EULOGY OF MY LIVING BROTHER
Adain was always a believer of God; perhaps he needed someone to blame,
for his mistakes and decisions defined, the man that he became.
I never tried to change his mind but one night he asked my thoughts,
“If there’s no God then why be good?” he questioned like those before.
His response became aggressive, when I replied, “to help others”.
He responded, “Fuck those cunts” and threatened, double-crossers.
Adain grew up in Cairns, a beautiful, multicultural place,
Perth is where he spent his adulthood, where it was “tough” to pick on race.
A few slurs here, stereotypes, discrimination and terms of hate,
Adain slurred his words so much; you’d think drinking was his faith.
This act of being fierce and commenting negatively on other’s traits,
distracted all his fears, his insecurities were replaced.
But I’m not here to pick on Adain and I’m sure he wouldn’t like it,
he’d probably be expecting this tribute to be a little more united.
Adain has had an interesting experience, one of lower middle class.
Abandoned by his parents, left a generation gap inside his heart.
He never finished school, for it was an income he had to earn,
trade was his profession baking bread became returns.
Then he started cutting steel but still something was absent,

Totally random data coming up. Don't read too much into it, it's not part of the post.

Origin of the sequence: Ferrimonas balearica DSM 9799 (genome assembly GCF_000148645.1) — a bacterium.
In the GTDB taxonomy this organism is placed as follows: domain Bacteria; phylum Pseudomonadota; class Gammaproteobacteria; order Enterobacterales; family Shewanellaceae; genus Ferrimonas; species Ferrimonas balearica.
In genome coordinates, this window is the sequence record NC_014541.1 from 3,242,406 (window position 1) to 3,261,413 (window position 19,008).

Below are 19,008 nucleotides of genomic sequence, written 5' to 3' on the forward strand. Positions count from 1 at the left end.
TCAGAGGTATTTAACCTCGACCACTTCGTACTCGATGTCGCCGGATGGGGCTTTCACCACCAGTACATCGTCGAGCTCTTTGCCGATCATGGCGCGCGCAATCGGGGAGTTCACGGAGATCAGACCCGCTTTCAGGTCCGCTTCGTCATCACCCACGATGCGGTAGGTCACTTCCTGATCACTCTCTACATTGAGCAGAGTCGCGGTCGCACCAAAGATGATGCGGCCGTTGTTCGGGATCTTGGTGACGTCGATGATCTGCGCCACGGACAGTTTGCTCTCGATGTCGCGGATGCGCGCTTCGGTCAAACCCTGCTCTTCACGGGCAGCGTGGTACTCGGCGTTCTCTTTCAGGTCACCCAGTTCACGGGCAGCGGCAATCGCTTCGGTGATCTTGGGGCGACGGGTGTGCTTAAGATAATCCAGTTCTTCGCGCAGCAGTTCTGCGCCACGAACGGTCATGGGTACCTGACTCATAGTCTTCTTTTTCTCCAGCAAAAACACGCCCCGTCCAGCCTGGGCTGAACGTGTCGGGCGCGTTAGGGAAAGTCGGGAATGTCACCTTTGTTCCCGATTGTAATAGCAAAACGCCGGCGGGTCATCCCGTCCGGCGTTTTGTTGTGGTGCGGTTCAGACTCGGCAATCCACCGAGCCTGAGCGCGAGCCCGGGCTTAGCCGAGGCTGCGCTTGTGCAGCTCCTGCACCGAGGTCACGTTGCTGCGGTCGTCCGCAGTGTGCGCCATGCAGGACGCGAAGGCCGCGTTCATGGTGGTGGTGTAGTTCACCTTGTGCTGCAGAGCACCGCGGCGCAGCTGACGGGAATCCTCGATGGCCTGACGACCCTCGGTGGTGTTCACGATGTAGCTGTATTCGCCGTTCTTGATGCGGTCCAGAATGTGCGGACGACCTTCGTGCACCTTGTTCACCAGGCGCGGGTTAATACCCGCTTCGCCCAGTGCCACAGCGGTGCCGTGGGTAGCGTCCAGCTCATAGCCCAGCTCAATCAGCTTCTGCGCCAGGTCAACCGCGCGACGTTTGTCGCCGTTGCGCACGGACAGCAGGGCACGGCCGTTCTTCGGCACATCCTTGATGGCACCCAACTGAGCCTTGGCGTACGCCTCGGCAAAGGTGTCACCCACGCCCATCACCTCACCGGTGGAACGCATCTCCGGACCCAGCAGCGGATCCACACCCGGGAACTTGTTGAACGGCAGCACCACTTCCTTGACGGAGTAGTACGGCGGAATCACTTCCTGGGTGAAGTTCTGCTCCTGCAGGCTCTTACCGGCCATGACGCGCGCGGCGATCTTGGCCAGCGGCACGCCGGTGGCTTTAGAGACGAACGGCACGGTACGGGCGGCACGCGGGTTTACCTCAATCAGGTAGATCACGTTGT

his reasonable life of labour saw friends that came with hazards.
Drugs, alcohol and violence he took notice of his behavior,
he wanted out of the lifestyle when his companion had gave labor.
The couple would fight and argue, leaving Adain scarred and bitter,
but a newborn goal gave him so much more to reconsider.
Eventually the couple split, and a course of custody commenced,
when Adain sees his kin, a parental personality presents.
He becomes kind and caring, he laughs and plays all day,
singing songs of gum trees and teaching him to write his name.
After his son leaves, Adain suppresses a hatred for the past,
self-medicating with alcohol, he mumbles spiteful remarks.
It’s him against the world, everyone’s out to see him struggle,
But try to offer advice and he uses threats as a rebuttal.
Adain began to study, Centrelink had forged his path,
a ten-week course had caused him to concentrate on task.
He seemed confident and committed but excuses held him back,
His mental health diminished and he again fell off track.
He avoided looking weak and pretended to be strong,
love was what he needed but his perspective was prolonged.
Adain was a simple human trying to understand the world,
confused and frustrated, separated from his soul.
He needed to be grateful. He neglected what he had,
Adain lived a lonely life, lingering on time elapsed.
I hope he can move on and find a better place,
I want my brother to gain peace and finally be safe.